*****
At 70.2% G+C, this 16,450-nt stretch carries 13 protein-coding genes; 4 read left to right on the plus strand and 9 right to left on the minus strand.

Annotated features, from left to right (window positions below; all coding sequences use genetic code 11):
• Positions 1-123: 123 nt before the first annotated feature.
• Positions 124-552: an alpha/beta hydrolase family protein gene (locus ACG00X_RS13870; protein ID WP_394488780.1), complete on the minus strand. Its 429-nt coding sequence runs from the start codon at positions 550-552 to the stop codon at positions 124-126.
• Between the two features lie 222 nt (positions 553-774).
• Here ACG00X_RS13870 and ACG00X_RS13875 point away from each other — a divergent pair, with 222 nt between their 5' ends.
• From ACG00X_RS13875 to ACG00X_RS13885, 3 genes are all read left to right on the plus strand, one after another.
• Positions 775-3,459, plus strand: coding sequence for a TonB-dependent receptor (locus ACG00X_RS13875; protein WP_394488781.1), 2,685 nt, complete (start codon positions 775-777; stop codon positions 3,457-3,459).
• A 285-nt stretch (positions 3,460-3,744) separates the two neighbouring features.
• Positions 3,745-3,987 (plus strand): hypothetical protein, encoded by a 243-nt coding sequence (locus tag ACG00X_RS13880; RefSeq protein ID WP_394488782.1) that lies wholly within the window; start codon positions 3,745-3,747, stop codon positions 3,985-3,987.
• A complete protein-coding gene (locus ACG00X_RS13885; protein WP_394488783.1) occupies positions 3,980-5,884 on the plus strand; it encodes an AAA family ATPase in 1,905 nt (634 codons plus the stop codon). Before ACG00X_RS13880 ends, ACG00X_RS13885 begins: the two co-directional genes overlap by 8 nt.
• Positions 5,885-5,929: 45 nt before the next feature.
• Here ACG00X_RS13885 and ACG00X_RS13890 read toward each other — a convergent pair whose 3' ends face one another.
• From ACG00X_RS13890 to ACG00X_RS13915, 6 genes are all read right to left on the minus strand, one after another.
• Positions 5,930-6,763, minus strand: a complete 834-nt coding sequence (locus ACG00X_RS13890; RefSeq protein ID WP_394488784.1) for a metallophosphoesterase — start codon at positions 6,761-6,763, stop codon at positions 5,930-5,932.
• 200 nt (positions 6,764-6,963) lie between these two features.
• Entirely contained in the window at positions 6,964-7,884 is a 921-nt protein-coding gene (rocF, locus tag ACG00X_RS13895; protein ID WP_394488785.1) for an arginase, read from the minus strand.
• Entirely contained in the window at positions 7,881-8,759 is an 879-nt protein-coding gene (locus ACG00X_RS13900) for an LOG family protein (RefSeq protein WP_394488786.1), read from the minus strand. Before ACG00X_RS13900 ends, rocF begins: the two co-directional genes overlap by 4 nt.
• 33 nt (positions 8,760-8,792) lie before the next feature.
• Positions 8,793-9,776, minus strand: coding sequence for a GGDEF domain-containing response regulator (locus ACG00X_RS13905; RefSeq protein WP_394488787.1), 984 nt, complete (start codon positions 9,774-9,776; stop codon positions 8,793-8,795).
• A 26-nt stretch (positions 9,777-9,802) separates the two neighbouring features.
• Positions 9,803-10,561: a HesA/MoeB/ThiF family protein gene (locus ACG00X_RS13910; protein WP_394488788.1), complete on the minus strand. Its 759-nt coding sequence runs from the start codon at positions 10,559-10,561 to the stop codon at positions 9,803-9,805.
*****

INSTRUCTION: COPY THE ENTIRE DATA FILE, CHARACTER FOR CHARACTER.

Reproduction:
At 70.2% G+C, this 16,450-nt stretch carries 13 protein-coding genes; 4 read left to right on the plus strand and 9 right to left on the minus strand.

Annotated features, from left to right (window positions below; all coding sequences use genetic code 11):
• Positions 1-123: 123 nt before the first annotated feature.
• Positions 124-552: an alpha/beta hydrolase family protein gene (locus ACG00X_RS13870; protein ID WP_394488780.1), complete on the minus strand. Its 429-nt coding sequence runs from the start codon at positions 550-552 to the stop codon at positions 124-126.
• Between the two features lie 222 nt (positions 553-774).
• Here ACG00X_RS13870 and ACG00X_RS13875 point away from each other — a divergent pair, with 222 nt between their 5' ends.
• From ACG00X_RS13875 to ACG00X_RS13885, 3 genes are all read left to right on the plus strand, one after another.
• Positions 775-3,459, plus strand: coding sequence for a TonB-dependent receptor (locus ACG00X_RS13875; protein WP_394488781.1), 2,685 nt, complete (start codon positions 775-777; stop codon positions 3,457-3,459).
• A 285-nt stretch (positions 3,460-3,744) separates the two neighbouring features.
• Positions 3,745-3,987 (plus strand): hypothetical protein, encoded by a 243-nt coding sequence (locus tag ACG00X_RS13880; RefSeq protein ID WP_394488782.1) that lies wholly within the window; start codon positions 3,745-3,747, stop codon positions 3,985-3,987.
• A complete protein-coding gene (locus ACG00X_RS13885; protein WP_394488783.1) occupies positions 3,980-5,884 on the plus strand; it encodes an AAA family ATPase in 1,905 nt (634 codons plus the stop codon). Before ACG00X_RS13880 ends, ACG00X_RS13885 begins: the two co-directional genes overlap by 8 nt.
• Positions 5,885-5,929: 45 nt before the next feature.
• Here ACG00X_RS13885 and ACG00X_RS13890 read toward each other — a convergent pair whose 3' ends face one another.
• From ACG00X_RS13890 to ACG00X_RS13915, 6 genes are all read right to left on the minus strand, one after another.
• Positions 5,930-6,763, minus strand: a complete 834-nt coding sequence (locus ACG00X_RS13890; RefSeq protein ID WP_394488784.1) for a metallophosphoesterase — start codon at positions 6,761-6,763, stop codon at positions 5,930-5,932.
• 200 nt (positions 6,764-6,963) lie between these two features.
• Entirely contained in the window at positions 6,964-7,884 is a 921-nt protein-coding gene (rocF, locus tag ACG00X_RS13895; protein ID WP_394488785.1) for an arginase, read from the minus strand.
• Entirely contained in the window at positions 7,881-8,759 is an 879-nt protein-coding gene (locus ACG00X_RS13900) for an LOG family protein (RefSeq protein WP_394488786.1), read from the minus strand. Before ACG00X_RS13900 ends, rocF begins: the two co-directional genes overlap by 4 nt.
• 33 nt (positions 8,760-8,792) lie before the next feature.
• Positions 8,793-9,776, minus strand: coding sequence for a GGDEF domain-containing response regulator (locus ACG00X_RS13905; RefSeq protein WP_394488787.1), 984 nt, complete (start codon positions 9,774-9,776; stop codon positions 8,793-8,795).
• A 26-nt stretch (positions 9,777-9,802) separates the two neighbouring features.
• Positions 9,803-10,561: a HesA/MoeB/ThiF family protein gene (locus ACG00X_RS13910; protein WP_394488788.1), complete on the minus strand. Its 759-nt coding sequence runs from the start codon at positions 10,559-10,561 to the stop codon at positions 9,803-9,805.